Firm Successes – Fall 2015

  • Tom Mackie and Peter Durning successfully represented MGM Redevelopment LLC in Land Court against a challenge by an abutter to MGM’s proposed Springfield Casino to the proposed dimensions of the Springfield Casino Overlay Zoning District. The City of Springfield was ably represented by City Solicitor, Ed Pikula.
  • Tom and Peter  won a case in the Massachusetts Appeals Court that affirmed their Land Court victory reinstating building permits for a $200M 35 MW biomass power plant planned for Springfield that had been wrongfully revoked by the local Zoning Board of Appeals. They also successfully opposed a Petition for Further Appellate Review of the Appeals Court decision to the Supreme Judicial Court.
  • John Shea negotiated a Consent Judgment with the Attorney General’s Office for a heavy industry client which requires an upgrade of air emission controls that will establish nationwide BACT, operational and management improvements at three facilities, and the performance of two Supplemental Environmental Projects. A substantial portion of the civil penalty is suspended and will be forgiven upon achieving compliance milestones.  The negotiations took nearly three years.
  • John and Peter prevailed in a hotly contested MassDEP wetlands adjudicatory hearing in which the municipality and a ten resident group challenged our client’s stormwater management system for a 50-lot, high-end residential development.
  • John  negotiated a settlement in an adjudicatory appeal by an environmental organization of our municipal client’s groundwater discharge permit for upgrades and increased sewage flow to its wastewater treatment facility. The settlement agreement and modified permit requires increased groundwater monitoring and evaluation of nitrogen loads, development of a nitrogen offset plan for increased concentrations in a watershed flowing to an impaired embayment, and evaluation of nitrogen pollution reduction measures, including an ocean outfall, under the Cape Cod Water Quality Management 208 Plan Update.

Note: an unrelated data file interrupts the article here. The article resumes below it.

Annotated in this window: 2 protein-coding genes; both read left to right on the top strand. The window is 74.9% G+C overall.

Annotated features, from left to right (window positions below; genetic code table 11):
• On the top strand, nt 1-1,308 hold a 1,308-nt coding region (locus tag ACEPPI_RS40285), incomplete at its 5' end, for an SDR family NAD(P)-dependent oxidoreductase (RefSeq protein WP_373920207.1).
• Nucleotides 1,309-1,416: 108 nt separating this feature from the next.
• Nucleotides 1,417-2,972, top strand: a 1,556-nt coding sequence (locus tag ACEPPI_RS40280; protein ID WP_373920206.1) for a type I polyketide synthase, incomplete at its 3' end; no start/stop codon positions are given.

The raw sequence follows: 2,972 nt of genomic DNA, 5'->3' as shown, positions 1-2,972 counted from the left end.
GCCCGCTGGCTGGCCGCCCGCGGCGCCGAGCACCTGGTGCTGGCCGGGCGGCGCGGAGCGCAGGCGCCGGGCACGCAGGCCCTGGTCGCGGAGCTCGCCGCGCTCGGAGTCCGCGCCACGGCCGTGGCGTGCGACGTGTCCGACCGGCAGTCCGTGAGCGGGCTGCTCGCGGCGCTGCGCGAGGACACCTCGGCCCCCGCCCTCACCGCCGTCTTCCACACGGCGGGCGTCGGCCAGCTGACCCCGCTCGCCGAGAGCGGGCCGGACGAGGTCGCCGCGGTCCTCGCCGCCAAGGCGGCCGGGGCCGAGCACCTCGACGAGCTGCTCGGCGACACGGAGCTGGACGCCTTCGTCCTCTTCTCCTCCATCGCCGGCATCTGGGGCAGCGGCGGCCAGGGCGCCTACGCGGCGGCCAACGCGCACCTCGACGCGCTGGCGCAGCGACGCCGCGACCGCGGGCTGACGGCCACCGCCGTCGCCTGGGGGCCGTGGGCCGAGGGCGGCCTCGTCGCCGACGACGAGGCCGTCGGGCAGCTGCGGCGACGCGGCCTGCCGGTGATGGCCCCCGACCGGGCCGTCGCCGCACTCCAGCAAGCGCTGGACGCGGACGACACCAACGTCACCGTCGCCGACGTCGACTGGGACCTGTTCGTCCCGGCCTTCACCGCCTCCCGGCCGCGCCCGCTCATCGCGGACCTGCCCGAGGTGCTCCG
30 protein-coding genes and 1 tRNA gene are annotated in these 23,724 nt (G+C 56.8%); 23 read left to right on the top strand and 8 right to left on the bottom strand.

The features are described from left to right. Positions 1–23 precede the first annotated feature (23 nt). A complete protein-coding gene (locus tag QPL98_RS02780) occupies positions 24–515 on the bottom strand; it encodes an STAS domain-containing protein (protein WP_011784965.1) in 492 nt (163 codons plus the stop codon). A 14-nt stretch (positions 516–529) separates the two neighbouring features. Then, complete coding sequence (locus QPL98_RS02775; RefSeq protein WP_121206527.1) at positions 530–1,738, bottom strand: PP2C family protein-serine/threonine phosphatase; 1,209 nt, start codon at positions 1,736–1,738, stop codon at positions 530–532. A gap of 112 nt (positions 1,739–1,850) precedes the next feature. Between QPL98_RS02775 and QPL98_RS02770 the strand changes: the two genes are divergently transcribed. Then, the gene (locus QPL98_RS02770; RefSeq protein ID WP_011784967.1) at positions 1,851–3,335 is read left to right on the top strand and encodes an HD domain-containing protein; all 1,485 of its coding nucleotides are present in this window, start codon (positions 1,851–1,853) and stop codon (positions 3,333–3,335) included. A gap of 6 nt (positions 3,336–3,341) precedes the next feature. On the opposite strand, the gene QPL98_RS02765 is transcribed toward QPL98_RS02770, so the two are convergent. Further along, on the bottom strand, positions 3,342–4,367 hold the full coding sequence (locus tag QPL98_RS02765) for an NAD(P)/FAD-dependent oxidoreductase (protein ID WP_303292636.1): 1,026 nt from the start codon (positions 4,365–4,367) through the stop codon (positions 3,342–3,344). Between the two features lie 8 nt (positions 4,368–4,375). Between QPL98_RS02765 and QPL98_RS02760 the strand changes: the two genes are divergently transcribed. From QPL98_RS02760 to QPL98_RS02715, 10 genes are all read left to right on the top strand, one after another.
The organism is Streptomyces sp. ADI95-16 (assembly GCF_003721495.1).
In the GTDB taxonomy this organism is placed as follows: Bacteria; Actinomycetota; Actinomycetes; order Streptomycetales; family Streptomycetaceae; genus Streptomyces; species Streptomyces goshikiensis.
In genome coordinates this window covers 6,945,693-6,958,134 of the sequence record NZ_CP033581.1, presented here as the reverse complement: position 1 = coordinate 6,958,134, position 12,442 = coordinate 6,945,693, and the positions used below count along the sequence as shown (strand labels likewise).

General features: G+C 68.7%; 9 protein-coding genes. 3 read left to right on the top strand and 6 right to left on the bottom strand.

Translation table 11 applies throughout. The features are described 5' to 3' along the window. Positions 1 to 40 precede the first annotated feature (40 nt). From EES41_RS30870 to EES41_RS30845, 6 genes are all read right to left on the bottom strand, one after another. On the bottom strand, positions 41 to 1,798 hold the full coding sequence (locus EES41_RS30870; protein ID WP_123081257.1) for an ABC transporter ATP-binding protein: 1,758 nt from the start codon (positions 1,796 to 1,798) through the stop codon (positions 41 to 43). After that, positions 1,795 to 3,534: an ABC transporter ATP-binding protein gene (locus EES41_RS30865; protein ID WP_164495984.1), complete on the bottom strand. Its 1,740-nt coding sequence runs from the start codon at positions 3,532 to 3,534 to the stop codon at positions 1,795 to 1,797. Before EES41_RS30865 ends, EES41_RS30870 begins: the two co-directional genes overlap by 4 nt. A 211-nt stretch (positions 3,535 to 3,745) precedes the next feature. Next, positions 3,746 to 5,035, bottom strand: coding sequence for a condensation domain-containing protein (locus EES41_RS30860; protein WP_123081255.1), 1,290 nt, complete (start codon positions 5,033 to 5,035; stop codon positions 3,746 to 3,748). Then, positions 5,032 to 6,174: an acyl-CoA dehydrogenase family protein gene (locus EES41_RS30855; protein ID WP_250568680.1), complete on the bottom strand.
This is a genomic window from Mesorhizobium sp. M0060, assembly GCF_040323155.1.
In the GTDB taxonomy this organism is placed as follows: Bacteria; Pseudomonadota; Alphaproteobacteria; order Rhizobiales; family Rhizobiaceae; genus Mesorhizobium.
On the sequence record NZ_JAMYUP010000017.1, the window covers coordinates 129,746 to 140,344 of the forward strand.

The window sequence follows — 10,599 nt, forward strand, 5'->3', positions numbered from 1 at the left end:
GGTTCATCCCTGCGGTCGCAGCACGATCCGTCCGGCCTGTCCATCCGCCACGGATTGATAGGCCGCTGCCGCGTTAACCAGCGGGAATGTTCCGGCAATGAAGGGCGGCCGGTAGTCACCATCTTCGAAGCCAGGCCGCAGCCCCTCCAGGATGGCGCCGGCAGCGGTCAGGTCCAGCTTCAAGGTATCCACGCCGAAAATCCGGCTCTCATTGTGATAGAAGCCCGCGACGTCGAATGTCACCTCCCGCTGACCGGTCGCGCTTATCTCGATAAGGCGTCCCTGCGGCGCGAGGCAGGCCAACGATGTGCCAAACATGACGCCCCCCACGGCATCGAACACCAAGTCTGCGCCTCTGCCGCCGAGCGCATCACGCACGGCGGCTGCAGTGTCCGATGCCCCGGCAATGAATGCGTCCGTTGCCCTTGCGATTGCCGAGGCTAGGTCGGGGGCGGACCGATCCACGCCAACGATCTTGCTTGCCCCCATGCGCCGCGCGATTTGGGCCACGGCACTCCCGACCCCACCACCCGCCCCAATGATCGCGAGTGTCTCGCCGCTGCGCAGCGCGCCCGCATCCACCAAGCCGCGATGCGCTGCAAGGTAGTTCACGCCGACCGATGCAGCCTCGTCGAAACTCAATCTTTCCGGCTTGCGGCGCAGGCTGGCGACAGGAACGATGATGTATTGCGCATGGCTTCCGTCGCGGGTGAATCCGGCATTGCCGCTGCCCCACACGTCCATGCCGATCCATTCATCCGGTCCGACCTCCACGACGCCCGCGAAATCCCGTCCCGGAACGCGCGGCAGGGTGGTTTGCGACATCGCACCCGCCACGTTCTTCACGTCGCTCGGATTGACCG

• After an adjudicatory appeal by an abutter, John and Peter obtained a Final Negative Determination of Applicability for minor changes to our clients’ fully approved and constructed home on the Dartmouth coast. The Presiding Officer and the MassDEP Commissioner determined inter alia that the LID roof runoff collection and watering system will not harm wetland resources.
  • John obtained a Water Quality Certification from MassDEP and a 404 Permit from the Army Corps for a stream relocation to facilitate the revitalization of a retail shopping center, and a state-of-the-art stormwater management and new riverfront habitat. The Corps’ approval requires “time of year” construction limits to protect potential habitat of the newly-listed endangered Northern Long-Eared bat.
  • Peter assisted a residents’ group in Marblehead to develop and implement a strategy that eventually convinced a neighbor to withdraw his planning board application to construct a grandiose garage/exercise/office structure on a portion of the jointly-owned, island roundabout.